How algae adjust light harvesting efficiency to the prevailing supply of CO2

Olga Blifernez-Klassen and colleagues identify a minimal NAB1 promoter that confers responsiveness to low CO2 supply and the transcription factor LCRF that mediates NAB1 upregulation.

 By Olga Blifernez-Klassen and Lutz Wobbe, Algae Biotechnology and Bioenergy, Bielefeld University, Faculty of Biology, Center for Biotechnology (CeBiTec), Bielefeld, Germany

 Background: Photosynthetic organisms are constantly exposed to a fluctuating supply of light and carbon dioxide (CO2). An imbalance of light energy input at photosystem II (PSII) and the actual demand for ATP/NADPH by carbon fixation lead to high excitation pressure and photodamage of PSII, calling for tight adjustment. At a given light intensity, light energy input is largely determined by the size of the light harvesting antenna associated with PSII, while the rate of carbon fixation and thus the ATP/NADPH demand drops when CO2 supply is limited. The photosynthetic unicellular green alga Chlamydomonas reinhardtii responds to CO2 deprivation by diminishing the size of its PSII antennae, resulting from the translational repression of mRNAs encoding PSII-associated light harvesting proteins (LHCBMs). This process is mediated by the cytosolic translational repressor NAB1, the transcription of whose encoding gene is activated under these conditions.

Question: Building upon our previous analysis of the activation of the NAB1 promoter as a precondition for antenna size control in response to CO2 deprivation, we wished to identify the regulatory elements within the NAB1 promoter and the transcription factor modulating NAB1 expression in response to changes in CO2 supply.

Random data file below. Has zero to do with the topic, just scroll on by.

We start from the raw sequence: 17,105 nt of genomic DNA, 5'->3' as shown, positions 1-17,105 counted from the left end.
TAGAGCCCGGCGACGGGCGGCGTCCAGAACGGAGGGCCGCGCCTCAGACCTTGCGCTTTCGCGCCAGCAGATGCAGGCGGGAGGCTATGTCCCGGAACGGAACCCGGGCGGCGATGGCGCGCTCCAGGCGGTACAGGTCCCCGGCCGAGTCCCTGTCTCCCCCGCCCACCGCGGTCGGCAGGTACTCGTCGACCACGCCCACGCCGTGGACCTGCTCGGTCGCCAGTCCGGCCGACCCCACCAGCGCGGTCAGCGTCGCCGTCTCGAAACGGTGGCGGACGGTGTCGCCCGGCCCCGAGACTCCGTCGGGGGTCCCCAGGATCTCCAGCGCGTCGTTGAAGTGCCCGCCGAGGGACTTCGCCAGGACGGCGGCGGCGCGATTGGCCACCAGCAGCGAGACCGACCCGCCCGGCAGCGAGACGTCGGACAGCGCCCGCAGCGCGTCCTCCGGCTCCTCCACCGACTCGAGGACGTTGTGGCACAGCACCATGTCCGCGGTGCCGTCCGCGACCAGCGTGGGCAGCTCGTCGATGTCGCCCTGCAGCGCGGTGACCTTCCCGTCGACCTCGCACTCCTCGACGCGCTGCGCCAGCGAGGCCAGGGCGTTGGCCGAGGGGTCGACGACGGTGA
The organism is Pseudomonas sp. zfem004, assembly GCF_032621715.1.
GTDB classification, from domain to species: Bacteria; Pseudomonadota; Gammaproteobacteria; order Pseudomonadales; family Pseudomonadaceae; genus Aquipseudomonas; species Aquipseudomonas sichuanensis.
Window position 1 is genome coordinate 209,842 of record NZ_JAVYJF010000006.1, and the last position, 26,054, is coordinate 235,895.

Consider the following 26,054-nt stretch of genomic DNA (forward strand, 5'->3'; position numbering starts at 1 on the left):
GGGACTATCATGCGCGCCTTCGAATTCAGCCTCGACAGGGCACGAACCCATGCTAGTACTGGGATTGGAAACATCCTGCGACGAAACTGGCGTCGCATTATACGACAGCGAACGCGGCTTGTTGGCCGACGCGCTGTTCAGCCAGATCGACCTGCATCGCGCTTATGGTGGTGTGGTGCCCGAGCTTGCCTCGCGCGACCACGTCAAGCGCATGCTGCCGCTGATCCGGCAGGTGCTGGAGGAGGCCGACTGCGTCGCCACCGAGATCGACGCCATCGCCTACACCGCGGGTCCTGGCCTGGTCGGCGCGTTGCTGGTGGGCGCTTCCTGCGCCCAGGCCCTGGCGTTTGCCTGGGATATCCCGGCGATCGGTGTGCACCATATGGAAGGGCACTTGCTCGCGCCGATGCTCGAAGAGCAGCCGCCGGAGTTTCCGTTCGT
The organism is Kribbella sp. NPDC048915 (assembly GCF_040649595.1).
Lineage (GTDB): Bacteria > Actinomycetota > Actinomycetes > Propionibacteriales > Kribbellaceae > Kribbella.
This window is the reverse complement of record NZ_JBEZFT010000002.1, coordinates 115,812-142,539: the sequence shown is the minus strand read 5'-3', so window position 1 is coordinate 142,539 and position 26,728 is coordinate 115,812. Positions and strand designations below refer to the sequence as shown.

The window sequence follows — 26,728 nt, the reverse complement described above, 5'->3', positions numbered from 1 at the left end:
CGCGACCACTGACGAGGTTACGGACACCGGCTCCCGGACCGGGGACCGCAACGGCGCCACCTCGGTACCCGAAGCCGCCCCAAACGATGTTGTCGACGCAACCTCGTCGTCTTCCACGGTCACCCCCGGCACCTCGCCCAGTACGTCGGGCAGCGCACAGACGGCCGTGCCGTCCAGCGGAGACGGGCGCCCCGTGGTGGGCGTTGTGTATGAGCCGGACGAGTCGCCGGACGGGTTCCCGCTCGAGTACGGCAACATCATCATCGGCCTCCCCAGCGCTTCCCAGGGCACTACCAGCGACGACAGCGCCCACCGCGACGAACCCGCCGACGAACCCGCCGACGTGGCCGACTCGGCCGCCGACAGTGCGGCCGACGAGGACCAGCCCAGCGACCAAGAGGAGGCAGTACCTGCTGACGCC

Findings: We identified a novel C. reinhardtii transcription factor LCRF (low carbon dioxide response factor), which belongs to the squamosa promoter binding protein (SBP) family of transcription factors. LCRF activates transcription at the NAB1 promoter by specifically binding to the tetranucleotide motif “GTAC” present in this promoter. LCRF transcripts thus accumulate strongly upon CO2 depletion, while the genetic inactivation of LCRF in insertion mutants disrupts the acclimation pattern seen in wild-type strains, which consists of a diminished accumulation of the major light harvesting protein LHCBM6, the prime target of NAB1-mediated translational repression. Antenna size truncation via the LCRF-NAB1 regulatory pathway prevents a rise in PSII excitation pressure in wild-type algal cells, whereas mutants lacking LCRF suffer when exposed to low CO2 supply.

Next steps: Future work will be dedicated to a more comprehensive description of the LCRF pathway in regard to additional target genes, connecting inorganic carbon availability and long-term light acclimation.


Olga Blifernez-Klassen, Hanna Berger, Birgit Gerlinde Katharina Mittmann, Viktor Klassen, Louise Schelletter, Tatjana Buchholz, Thomas Baier, Maryna Soleimani, Lutz Wobbe and Olaf Kruse (2021). A gene regulatory network for antenna size control in carbon dioxide-deprived Chlamydomonas reinhardtii cells. Plant Cell,